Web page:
How Patients Can Meet Criteria For Insulin Pump Therapy

Armen Hareyan's picture
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While many health plan insurers will pay for patients with type 1 diabetes mellitus to have an insulin pump, the criteria for approval is not always clear.

"Continuous subcutaneous insulin infusion (CSII) or insulin pump therapy is an ideal tool for the patient in need of intensive insulin therapy and carbohydrate counting," explains Dr. Skip Freedman, Executive Medical Director at AllMed Healthcare Management, a leading independent review organization (IRO). "But only when they can also put in the time and effort needed to use a pump effectively. In general, patients need a pump when they cannot achieve acceptable control using a regimen of multiple daily injections or when they have frequent hypoglycemic episodes or hypoglycemic unawareness."

Accepted Guidelines

The American Association of Clinical Endocrinologists (AACE) current guidelines recommend insulin pump use for patients who are willing and able to comply with prescribed type 1 diabetes mellitus self-care behavior that includes frequent monitoring of blood sugars, carbohydrate counting and insulin adjustment. This implies that CSII is not only appropriate as a last-ditch effort when all else fails for the patient, but is also appropriate for any patient who is complying with the general recommendations for good type 1 diabetes care.

According to Freedman, patients who are unable to achieve acceptable control using a regimen of multiple daily injections and patients with frequent hypoglycemic episodes or hypoglycemic unawareness should discuss the value of an insulin pump with their doctors. Patients who are very insulin sensitive; those unable to sense when blood sugars are too low; and those with high morning blood sugars often can benefit from the ability of a pump to adjust their insulin rates hour by hour.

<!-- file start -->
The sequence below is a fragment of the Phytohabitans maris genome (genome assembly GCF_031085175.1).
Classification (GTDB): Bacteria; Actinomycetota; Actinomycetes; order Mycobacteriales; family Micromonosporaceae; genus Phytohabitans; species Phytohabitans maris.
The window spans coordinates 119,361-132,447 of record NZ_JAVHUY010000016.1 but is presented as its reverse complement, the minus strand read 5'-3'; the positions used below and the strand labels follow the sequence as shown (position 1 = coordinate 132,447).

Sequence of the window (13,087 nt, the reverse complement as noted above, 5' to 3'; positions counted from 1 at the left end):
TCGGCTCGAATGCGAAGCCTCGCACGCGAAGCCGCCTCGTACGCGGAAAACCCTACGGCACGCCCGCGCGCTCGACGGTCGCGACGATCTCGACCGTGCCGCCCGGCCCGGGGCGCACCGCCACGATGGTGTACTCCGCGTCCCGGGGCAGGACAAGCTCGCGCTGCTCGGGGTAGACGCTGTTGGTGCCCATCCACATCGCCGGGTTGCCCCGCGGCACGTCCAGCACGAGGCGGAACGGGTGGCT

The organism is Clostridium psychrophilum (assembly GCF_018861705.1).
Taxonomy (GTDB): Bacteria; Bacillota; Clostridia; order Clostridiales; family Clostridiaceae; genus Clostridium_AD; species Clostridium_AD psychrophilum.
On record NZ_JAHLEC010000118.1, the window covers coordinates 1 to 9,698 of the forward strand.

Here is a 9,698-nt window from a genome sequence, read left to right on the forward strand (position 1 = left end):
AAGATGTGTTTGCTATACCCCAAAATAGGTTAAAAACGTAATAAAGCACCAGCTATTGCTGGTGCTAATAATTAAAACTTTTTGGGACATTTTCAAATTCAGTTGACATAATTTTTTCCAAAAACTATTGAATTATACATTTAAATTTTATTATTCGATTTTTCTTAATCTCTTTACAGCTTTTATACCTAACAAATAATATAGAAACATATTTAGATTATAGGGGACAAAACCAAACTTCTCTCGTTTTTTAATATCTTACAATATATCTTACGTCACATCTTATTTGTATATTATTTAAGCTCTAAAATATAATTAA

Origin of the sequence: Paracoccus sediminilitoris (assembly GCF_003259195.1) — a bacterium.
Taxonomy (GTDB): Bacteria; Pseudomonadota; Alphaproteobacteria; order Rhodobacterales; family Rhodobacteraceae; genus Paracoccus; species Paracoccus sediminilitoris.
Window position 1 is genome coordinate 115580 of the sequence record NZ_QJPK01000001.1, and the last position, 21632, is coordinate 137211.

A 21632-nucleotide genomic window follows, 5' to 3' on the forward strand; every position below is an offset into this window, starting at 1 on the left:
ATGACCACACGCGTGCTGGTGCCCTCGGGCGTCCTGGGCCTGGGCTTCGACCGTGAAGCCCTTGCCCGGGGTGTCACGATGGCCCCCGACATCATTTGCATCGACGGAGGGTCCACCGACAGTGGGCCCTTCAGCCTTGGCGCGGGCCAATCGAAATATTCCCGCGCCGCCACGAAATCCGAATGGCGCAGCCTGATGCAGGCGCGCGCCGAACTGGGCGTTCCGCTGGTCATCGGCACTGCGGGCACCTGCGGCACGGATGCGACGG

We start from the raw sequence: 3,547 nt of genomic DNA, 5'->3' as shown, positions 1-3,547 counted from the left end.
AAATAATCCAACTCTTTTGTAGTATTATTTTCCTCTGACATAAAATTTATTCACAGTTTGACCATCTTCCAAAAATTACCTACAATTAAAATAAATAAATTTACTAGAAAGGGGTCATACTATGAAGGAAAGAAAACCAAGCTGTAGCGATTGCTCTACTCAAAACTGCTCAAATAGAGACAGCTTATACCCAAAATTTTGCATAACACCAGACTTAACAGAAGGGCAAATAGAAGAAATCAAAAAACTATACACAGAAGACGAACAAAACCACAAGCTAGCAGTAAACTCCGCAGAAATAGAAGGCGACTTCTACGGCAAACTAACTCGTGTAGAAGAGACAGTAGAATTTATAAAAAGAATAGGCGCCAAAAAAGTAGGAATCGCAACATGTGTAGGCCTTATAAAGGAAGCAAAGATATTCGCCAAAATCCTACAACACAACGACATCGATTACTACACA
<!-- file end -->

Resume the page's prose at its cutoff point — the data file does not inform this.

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Criteria to Meet

Most health insurers and third-party payers will reimburse for an insulin pump if the patient meets specific criteria. They require that the patient has type 1 diabetes (or at least is insulinopenic by c-peptide, medicare criteria with a c-peptide less than 110 percent of the upper limit of normal with a simultaneous glucose of less than 225 mg/dl). In addition, a patient must be under the care of an endocrinologist who manages patients on pumps. And, the patient must be taking at least four shots of insulin a day, monitoring their blood sugars at least four times a day and still not meeting glycemic control goals. Usually these goals are:

-- having an A1C (also known as glycated hemoglobin or HbA1c) of less than 7 percent,

-- avoiding hypoglycemia and

-- avoiding high morning blood sugars (also called dawn phenomenon).

"A patient also needs to complete an education program that usually includes how to use and operate the pump and perform carbohydrate counting," said Dr. Freedman. "Few patients with type 1 diabetes mellitus meet all three of theses goals all the time. So the decision usually comes down to determining whether the patient has been on a reasonable insulin regimen and is compliant with home monitoring."

The biggest challenge that endocrinologists face today is convincing health insurers and third-party payers about the benefits of pump technology. However, this is becoming easier because increasingly studies show the benefits of controlling the frequency of hypoglycemia and hyperglycemia, as well as improving A1C values.

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